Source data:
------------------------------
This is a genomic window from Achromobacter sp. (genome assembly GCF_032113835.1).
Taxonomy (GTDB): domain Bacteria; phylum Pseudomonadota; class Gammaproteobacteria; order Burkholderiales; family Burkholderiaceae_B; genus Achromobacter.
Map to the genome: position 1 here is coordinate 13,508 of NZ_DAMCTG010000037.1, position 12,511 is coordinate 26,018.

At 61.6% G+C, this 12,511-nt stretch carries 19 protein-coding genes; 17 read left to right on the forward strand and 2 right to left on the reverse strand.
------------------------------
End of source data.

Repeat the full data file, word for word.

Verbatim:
This is a genomic window from Achromobacter sp. (genome assembly GCF_032113835.1).
Taxonomy (GTDB): domain Bacteria; phylum Pseudomonadota; class Gammaproteobacteria; order Burkholderiales; family Burkholderiaceae_B; genus Achromobacter.
Map to the genome: position 1 here is coordinate 13,508 of NZ_DAMCTG010000037.1, position 12,511 is coordinate 26,018.

At 61.6% G+C, this 12,511-nt stretch carries 19 protein-coding genes; 17 read left to right on the forward strand and 2 right to left on the reverse strand.